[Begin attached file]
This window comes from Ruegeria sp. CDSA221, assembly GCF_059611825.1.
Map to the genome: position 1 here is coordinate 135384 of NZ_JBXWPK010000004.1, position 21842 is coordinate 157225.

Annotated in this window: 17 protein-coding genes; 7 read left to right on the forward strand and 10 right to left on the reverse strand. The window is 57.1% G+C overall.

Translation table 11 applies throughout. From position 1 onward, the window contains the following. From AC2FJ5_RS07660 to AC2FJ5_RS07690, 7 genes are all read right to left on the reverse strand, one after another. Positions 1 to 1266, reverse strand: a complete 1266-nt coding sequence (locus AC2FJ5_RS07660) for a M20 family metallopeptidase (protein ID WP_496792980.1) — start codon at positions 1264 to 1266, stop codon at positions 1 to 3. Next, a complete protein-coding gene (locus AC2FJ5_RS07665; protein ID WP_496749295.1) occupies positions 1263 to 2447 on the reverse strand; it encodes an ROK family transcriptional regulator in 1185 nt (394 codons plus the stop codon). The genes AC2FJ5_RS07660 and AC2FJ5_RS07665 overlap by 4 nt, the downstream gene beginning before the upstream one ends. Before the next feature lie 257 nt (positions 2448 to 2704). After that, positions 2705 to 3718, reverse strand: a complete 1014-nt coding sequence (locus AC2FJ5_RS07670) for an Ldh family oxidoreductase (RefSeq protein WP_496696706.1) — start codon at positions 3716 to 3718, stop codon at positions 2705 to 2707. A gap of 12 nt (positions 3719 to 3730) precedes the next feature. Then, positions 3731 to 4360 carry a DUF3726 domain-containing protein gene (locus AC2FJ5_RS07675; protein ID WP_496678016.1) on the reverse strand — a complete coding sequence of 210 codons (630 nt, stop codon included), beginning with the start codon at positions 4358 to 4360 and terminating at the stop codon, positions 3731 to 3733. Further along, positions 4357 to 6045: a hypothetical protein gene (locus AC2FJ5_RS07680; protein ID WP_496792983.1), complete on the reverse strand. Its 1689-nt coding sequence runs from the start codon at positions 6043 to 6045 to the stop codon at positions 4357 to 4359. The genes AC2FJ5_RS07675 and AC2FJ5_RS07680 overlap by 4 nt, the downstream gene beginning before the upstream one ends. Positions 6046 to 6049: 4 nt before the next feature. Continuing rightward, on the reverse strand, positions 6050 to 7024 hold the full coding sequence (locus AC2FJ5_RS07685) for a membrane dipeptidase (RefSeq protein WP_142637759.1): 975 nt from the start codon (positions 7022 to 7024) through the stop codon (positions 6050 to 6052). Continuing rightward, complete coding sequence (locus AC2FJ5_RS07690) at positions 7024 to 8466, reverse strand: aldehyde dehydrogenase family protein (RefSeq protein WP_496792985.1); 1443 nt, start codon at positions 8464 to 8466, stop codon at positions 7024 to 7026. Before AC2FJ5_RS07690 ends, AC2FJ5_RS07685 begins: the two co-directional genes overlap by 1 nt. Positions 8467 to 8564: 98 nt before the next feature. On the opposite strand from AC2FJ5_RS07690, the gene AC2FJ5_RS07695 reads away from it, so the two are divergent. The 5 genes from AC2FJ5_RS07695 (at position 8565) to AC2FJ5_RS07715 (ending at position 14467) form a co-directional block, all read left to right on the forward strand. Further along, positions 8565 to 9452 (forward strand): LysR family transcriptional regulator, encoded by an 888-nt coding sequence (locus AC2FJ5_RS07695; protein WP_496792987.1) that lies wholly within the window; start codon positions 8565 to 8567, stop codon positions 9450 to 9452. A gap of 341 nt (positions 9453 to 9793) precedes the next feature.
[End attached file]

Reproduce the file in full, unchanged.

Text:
This window comes from Ruegeria sp. CDSA221, assembly GCF_059611825.1.
Map to the genome: position 1 here is coordinate 135384 of NZ_JBXWPK010000004.1, position 21842 is coordinate 157225.

Annotated in this window: 17 protein-coding genes; 7 read left to right on the forward strand and 10 right to left on the reverse strand. The window is 57.1% G+C overall.

Translation table 11 applies throughout. From position 1 onward, the window contains the following. From AC2FJ5_RS07660 to AC2FJ5_RS07690, 7 genes are all read right to left on the reverse strand, one after another. Positions 1 to 1266, reverse strand: a complete 1266-nt coding sequence (locus AC2FJ5_RS07660) for a M20 family metallopeptidase (protein ID WP_496792980.1) — start codon at positions 1264 to 1266, stop codon at positions 1 to 3. Next, a complete protein-coding gene (locus AC2FJ5_RS07665; protein ID WP_496749295.1) occupies positions 1263 to 2447 on the reverse strand; it encodes an ROK family transcriptional regulator in 1185 nt (394 codons plus the stop codon). The genes AC2FJ5_RS07660 and AC2FJ5_RS07665 overlap by 4 nt, the downstream gene beginning before the upstream one ends. Before the next feature lie 257 nt (positions 2448 to 2704). After that, positions 2705 to 3718, reverse strand: a complete 1014-nt coding sequence (locus AC2FJ5_RS07670) for an Ldh family oxidoreductase (RefSeq protein WP_496696706.1) — start codon at positions 3716 to 3718, stop codon at positions 2705 to 2707. A gap of 12 nt (positions 3719 to 3730) precedes the next feature. Then, positions 3731 to 4360 carry a DUF3726 domain-containing protein gene (locus AC2FJ5_RS07675; protein ID WP_496678016.1) on the reverse strand — a complete coding sequence of 210 codons (630 nt, stop codon included), beginning with the start codon at positions 4358 to 4360 and terminating at the stop codon, positions 3731 to 3733. Further along, positions 4357 to 6045: a hypothetical protein gene (locus AC2FJ5_RS07680; protein ID WP_496792983.1), complete on the reverse strand. Its 1689-nt coding sequence runs from the start codon at positions 6043 to 6045 to the stop codon at positions 4357 to 4359. The genes AC2FJ5_RS07675 and AC2FJ5_RS07680 overlap by 4 nt, the downstream gene beginning before the upstream one ends. Positions 6046 to 6049: 4 nt before the next feature. Continuing rightward, on the reverse strand, positions 6050 to 7024 hold the full coding sequence (locus AC2FJ5_RS07685) for a membrane dipeptidase (RefSeq protein WP_142637759.1): 975 nt from the start codon (positions 7022 to 7024) through the stop codon (positions 6050 to 6052). Continuing rightward, complete coding sequence (locus AC2FJ5_RS07690) at positions 7024 to 8466, reverse strand: aldehyde dehydrogenase family protein (RefSeq protein WP_496792985.1); 1443 nt, start codon at positions 8464 to 8466, stop codon at positions 7024 to 7026. Before AC2FJ5_RS07690 ends, AC2FJ5_RS07685 begins: the two co-directional genes overlap by 1 nt. Positions 8467 to 8564: 98 nt before the next feature. On the opposite strand from AC2FJ5_RS07690, the gene AC2FJ5_RS07695 reads away from it, so the two are divergent. The 5 genes from AC2FJ5_RS07695 (at position 8565) to AC2FJ5_RS07715 (ending at position 14467) form a co-directional block, all read left to right on the forward strand. Further along, positions 8565 to 9452 (forward strand): LysR family transcriptional regulator, encoded by an 888-nt coding sequence (locus AC2FJ5_RS07695; protein WP_496792987.1) that lies wholly within the window; start codon positions 8565 to 8567, stop codon positions 9450 to 9452. A gap of 341 nt (positions 9453 to 9793) precedes the next feature.